Quercus nigra | Stanford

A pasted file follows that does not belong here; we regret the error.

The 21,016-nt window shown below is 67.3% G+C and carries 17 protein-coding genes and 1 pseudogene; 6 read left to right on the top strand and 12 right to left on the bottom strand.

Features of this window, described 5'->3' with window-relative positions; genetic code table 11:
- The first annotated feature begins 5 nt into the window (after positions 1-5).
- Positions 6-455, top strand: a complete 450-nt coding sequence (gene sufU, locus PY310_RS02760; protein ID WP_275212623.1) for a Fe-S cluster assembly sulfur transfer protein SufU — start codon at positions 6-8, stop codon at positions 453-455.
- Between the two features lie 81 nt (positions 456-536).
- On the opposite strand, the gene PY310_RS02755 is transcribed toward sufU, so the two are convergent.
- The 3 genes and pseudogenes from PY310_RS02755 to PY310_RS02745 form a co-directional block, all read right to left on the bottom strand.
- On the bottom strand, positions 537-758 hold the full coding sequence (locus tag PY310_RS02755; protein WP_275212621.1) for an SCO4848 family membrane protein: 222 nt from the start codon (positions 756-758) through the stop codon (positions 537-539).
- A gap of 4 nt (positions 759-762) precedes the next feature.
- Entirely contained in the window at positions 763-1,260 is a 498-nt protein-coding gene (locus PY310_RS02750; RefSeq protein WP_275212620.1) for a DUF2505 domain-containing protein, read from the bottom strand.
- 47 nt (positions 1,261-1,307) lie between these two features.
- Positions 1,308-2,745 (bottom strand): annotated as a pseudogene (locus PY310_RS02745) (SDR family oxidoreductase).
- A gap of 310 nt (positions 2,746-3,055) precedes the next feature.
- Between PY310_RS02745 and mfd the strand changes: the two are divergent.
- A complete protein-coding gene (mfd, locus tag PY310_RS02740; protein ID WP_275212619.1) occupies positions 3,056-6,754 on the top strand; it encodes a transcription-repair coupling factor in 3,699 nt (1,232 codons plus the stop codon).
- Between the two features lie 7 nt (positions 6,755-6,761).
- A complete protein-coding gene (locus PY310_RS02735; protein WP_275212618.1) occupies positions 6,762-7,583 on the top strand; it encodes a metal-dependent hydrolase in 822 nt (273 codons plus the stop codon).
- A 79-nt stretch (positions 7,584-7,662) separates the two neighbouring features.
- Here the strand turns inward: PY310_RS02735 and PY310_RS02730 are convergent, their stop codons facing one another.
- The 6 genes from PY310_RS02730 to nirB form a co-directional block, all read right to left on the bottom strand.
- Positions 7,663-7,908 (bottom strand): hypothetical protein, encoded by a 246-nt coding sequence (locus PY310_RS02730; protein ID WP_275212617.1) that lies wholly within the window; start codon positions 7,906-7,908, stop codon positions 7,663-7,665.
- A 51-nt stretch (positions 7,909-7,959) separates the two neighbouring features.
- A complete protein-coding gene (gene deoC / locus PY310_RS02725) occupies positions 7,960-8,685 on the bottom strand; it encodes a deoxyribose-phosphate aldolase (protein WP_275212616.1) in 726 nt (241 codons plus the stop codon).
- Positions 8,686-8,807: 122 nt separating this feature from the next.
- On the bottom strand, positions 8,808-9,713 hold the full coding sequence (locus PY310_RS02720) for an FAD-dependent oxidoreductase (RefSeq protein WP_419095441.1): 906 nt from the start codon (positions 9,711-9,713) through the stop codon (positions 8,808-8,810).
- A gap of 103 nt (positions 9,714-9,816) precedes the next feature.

A spot of mistletoe distinguishes the Water Oak at Stanford in the winter. Here the tree is just putting on its foliage in late March. In the Bay Area, mistletoe is an occasional feature, on deciduous trees only, and is typically seen only on exotic oaks. The fact that you do not find mistletoe on trees which hold green leaves in the winter, is a clue to the life cycle, and adaptation, of mistletoe. Deciduousness evolved because of cold temperatures. When water freezes, it expands. For broadleaf trees, this expansion is typically the end of the leaf, as it dies after the cell walls are burst. So most broadleaf trees evolved the ability to drop their leaves in the winter, and wait to put them back on until cold temperatures have typically passed in their native climate. Virtually all evergreen trees in cold winter climates are conifers, whose needles contain little or no water, and are well adapted to even subzero temperatures. Yes, there are a few broadleaf evergreen in cold climates, but they are extremely rare.